As a detective, Chase will have the opportunity to don a number of disguises, each giving him new abilities, many of which don’t appear in any other LEGO games. For example, the cop disguises allow you to do a Data Scan for hidden items, a Criminal Scan for bad guys in the area, or an Audio Scan to listen in on conversations.

These were previously all handled on the Wii U Game Pad but have since been transposed directly to the TV screen and they work just as well either way. Other unique abilities come with the astronauts and their teleportation and beam-in support. Firemen also have a fire axe to break down boarded up doors.

The rest of the abilities afforded by your disguises have been duplicated across other LEGO games so anyone familiar with the franchise, especially LEGO Dimensions will feel at home with everything else available here.

The sheer volume of things to do around the city, coupled with more than 300 characters and around 120 vehicles to find, including aircraft and boats, it’d be really hard to get bored with this game.

… tool around the expansive city and surrounding islands without a hitch …
Visuals:
This is a big step up from the Wii U and it literally shows in every way. Cleaner lines, better lighting, deeper reflections, increased draw distance, and pretty much zero pop-in make this one of the most stable and best looking LEGO games to date.

It’s even more impressive when you consider how big the city itself is. The only time you’ll see loading screens is when you enter and exit missions or some of the bigger structures. Otherwise you’re free to tool around the expansive city and surrounding islands without a hitch.

The variety of the locations around the city is really impressive and it’s all stitched together in a clean way that makes it feel natural like the map in Grand Theft Auto V.

Audio:
While this is the story of a cop hunting down an escaped convict it’s still a LEGO game so expect a ton of humor in the dialogue. Movie and pop culture references abound with more hits than misses. The voice actors all did an excellent job with their delivery of the lines as well.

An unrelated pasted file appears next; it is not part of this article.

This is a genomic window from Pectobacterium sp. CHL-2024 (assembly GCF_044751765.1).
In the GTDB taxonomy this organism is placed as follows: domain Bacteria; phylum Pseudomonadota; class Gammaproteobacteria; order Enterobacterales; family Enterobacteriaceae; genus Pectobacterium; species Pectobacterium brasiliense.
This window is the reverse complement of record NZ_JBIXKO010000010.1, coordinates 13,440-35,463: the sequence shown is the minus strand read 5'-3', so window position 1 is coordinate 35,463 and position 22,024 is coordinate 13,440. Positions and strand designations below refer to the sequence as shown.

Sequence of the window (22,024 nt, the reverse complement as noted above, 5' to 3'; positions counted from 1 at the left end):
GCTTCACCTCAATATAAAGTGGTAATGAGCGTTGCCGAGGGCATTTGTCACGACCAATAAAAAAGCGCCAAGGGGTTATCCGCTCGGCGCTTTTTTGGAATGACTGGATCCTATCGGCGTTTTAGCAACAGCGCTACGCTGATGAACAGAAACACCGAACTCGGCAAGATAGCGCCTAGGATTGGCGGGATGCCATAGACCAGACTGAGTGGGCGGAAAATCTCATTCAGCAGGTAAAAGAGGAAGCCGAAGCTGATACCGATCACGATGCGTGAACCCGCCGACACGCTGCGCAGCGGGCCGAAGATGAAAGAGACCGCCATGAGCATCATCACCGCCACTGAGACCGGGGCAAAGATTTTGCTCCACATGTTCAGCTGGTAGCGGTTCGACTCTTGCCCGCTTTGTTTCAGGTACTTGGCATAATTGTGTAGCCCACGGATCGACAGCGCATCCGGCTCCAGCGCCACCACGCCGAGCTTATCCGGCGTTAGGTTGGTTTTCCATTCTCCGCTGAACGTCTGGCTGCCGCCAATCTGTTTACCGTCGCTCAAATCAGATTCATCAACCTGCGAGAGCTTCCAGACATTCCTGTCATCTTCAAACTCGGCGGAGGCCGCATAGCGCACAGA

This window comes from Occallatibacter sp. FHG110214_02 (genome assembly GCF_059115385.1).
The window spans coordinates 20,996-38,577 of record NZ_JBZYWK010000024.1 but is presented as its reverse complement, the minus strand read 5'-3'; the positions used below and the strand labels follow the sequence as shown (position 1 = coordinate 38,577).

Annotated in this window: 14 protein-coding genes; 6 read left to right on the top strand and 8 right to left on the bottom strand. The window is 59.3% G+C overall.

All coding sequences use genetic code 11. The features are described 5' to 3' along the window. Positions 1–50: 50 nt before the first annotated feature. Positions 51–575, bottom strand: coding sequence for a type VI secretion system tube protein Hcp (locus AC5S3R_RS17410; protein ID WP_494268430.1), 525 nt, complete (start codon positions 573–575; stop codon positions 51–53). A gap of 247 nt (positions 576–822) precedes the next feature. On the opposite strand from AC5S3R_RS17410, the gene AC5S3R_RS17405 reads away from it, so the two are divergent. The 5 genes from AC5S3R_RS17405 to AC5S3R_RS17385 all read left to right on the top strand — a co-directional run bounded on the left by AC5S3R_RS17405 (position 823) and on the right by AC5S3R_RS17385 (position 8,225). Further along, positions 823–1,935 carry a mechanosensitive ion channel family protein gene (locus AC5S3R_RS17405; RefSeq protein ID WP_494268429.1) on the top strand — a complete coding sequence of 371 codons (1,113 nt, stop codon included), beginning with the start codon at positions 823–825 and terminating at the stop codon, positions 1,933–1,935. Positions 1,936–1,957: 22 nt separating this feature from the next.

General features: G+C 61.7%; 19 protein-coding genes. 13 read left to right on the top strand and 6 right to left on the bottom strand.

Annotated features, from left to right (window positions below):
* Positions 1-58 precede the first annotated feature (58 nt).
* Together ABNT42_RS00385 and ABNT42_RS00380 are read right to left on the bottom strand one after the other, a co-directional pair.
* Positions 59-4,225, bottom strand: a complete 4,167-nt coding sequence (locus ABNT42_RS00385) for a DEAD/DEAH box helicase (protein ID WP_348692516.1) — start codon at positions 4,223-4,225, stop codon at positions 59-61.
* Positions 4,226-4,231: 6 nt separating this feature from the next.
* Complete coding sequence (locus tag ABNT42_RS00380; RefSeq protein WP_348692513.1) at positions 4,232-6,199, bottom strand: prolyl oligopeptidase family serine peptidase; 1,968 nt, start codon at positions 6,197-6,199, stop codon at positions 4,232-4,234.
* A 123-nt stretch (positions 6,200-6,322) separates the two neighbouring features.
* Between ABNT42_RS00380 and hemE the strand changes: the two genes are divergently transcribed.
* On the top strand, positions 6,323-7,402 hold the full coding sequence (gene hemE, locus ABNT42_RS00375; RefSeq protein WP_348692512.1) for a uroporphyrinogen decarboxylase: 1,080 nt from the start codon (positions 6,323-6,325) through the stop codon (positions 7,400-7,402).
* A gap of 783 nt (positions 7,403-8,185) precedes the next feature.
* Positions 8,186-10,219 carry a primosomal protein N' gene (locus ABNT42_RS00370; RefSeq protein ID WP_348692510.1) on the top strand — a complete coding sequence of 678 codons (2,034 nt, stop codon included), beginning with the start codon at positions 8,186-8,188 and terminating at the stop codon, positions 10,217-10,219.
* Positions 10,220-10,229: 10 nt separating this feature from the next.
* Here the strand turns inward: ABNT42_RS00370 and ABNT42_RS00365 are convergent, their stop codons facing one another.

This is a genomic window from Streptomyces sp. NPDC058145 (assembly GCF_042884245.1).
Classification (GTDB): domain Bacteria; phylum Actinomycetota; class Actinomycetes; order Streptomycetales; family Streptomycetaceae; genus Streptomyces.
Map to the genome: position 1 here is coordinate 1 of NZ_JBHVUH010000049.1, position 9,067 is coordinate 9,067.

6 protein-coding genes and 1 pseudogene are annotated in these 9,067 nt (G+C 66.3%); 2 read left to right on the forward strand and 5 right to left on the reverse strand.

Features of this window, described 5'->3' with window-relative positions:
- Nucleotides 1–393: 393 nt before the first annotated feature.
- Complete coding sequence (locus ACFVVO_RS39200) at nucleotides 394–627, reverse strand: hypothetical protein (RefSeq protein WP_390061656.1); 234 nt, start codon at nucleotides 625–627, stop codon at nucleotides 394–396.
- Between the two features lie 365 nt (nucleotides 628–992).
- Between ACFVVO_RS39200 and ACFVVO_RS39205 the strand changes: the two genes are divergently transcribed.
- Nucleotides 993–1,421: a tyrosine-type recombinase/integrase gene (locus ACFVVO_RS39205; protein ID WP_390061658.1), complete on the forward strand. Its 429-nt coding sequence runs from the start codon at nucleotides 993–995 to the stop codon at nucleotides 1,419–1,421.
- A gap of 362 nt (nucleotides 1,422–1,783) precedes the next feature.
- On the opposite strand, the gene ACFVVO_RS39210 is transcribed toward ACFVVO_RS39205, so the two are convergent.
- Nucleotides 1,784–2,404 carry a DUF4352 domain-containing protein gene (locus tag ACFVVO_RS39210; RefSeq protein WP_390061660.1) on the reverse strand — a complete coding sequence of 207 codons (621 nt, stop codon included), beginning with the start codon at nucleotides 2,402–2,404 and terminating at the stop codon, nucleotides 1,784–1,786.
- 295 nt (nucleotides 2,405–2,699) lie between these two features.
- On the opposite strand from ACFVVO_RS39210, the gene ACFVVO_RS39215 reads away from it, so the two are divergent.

The music harkens back to 70’s cop dramas and really nails that feeling for anybody who grew up in that era. It really sets the tone for the whole game and elevates it in a way by really banging on that mood.

… the best this franchise has to offer …
Online/Multiplayer:
While it wasn’t available on the Wii U due to the control scheme, local co-op splitscreen has been added here. I was curious as to how it would be handled since unlike other LEGO games, you really only play as one character.

Because of that, the second player is also Chase McCain. It’s a bit of a letdown but ultimately not a big deal. It’s just nice to have the co-op option, especially if you have kids.

Conclusion:
For the past few years I’ve rambled on about how LEGO CITY Undercover is possibly the best LEGO game to date and often lamented that only a small group of Wii U owners would ever get to experience it. Now it’s made the unexpected jump to all the modern systems and it’s even better.

The excruciatingly long load times are gone and the game just plain looks and plays better than it previously did. For my money, it’s no longer a question. In combining two massive game franchises, Grand Theft Auto and LEGO, TT Games has hit upon the perfect formula for fans of either.

With a massive open world, a seemingly unending list of things to do and find, and a fun, compelling story, LEGO CITY Undercover is clearly the best this franchise has to offer.

Score:
9.5

* All screenshots used in this review were taken directly from the game using the Share functionality on the PlayStation 4.